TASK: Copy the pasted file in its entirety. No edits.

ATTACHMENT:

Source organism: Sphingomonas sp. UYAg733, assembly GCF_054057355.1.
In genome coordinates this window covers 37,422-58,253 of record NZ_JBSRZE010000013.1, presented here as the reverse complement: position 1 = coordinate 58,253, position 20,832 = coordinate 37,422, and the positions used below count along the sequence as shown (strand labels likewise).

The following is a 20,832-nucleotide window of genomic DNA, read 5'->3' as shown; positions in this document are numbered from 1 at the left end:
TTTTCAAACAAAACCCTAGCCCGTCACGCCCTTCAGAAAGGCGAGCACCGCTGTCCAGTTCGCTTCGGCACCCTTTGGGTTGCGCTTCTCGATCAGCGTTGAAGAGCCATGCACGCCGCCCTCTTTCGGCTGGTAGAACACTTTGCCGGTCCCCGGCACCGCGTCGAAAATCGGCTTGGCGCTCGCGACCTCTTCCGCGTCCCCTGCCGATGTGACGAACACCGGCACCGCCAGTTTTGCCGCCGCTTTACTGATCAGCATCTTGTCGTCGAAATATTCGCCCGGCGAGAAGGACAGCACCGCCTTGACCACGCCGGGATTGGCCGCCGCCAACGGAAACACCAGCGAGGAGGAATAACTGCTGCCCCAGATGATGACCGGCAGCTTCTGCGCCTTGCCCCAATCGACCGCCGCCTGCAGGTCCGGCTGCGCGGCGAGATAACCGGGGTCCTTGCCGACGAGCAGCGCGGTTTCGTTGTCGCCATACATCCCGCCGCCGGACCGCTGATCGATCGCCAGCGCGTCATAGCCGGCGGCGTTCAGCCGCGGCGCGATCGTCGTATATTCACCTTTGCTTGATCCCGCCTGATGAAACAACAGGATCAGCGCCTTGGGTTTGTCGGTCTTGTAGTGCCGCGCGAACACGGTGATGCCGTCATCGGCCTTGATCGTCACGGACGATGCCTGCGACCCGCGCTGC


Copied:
Source organism: Sphingomonas sp. UYAg733, assembly GCF_054057355.1.
In genome coordinates this window covers 37,422-58,253 of record NZ_JBSRZE010000013.1, presented here as the reverse complement: position 1 = coordinate 58,253, position 20,832 = coordinate 37,422, and the positions used below count along the sequence as shown (strand labels likewise).

The following is a 20,832-nucleotide window of genomic DNA, read 5'->3' as shown; positions in this document are numbered from 1 at the left end:
TTTTCAAACAAAACCCTAGCCCGTCACGCCCTTCAGAAAGGCGAGCACCGCTGTCCAGTTCGCTTCGGCACCCTTTGGGTTGCGCTTCTCGATCAGCGTTGAAGAGCCATGCACGCCGCCCTCTTTCGGCTGGTAGAACACTTTGCCGGTCCCCGGCACCGCGTCGAAAATCGGCTTGGCGCTCGCGACCTCTTCCGCGTCCCCTGCCGATGTGACGAACACCGGCACCGCCAGTTTTGCCGCCGCTTTACTGATCAGCATCTTGTCGTCGAAATATTCGCCCGGCGAGAAGGACAGCACCGCCTTGACCACGCCGGGATTGGCCGCCGCCAACGGAAACACCAGCGAGGAGGAATAACTGCTGCCCCAGATGATGACCGGCAGCTTCTGCGCCTTGCCCCAATCGACCGCCGCCTGCAGGTCCGGCTGCGCGGCGAGATAACCGGGGTCCTTGCCGACGAGCAGCGCGGTTTCGTTGTCGCCATACATCCCGCCGCCGGACCGCTGATCGATCGCCAGCGCGTCATAGCCGGCGGCGTTCAGCCGCGGCGCGATCGTCGTATATTCACCTTTGCTTGATCCCGCCTGATGAAACAACAGGATCAGCGCCTTGGGTTTGTCGGTCTTGTAGTGCCGCGCGAACACGGTGATGCCGTCATCGGCCTTGATCGTCACGGACGATGCCTGCGACCCGCGCTGC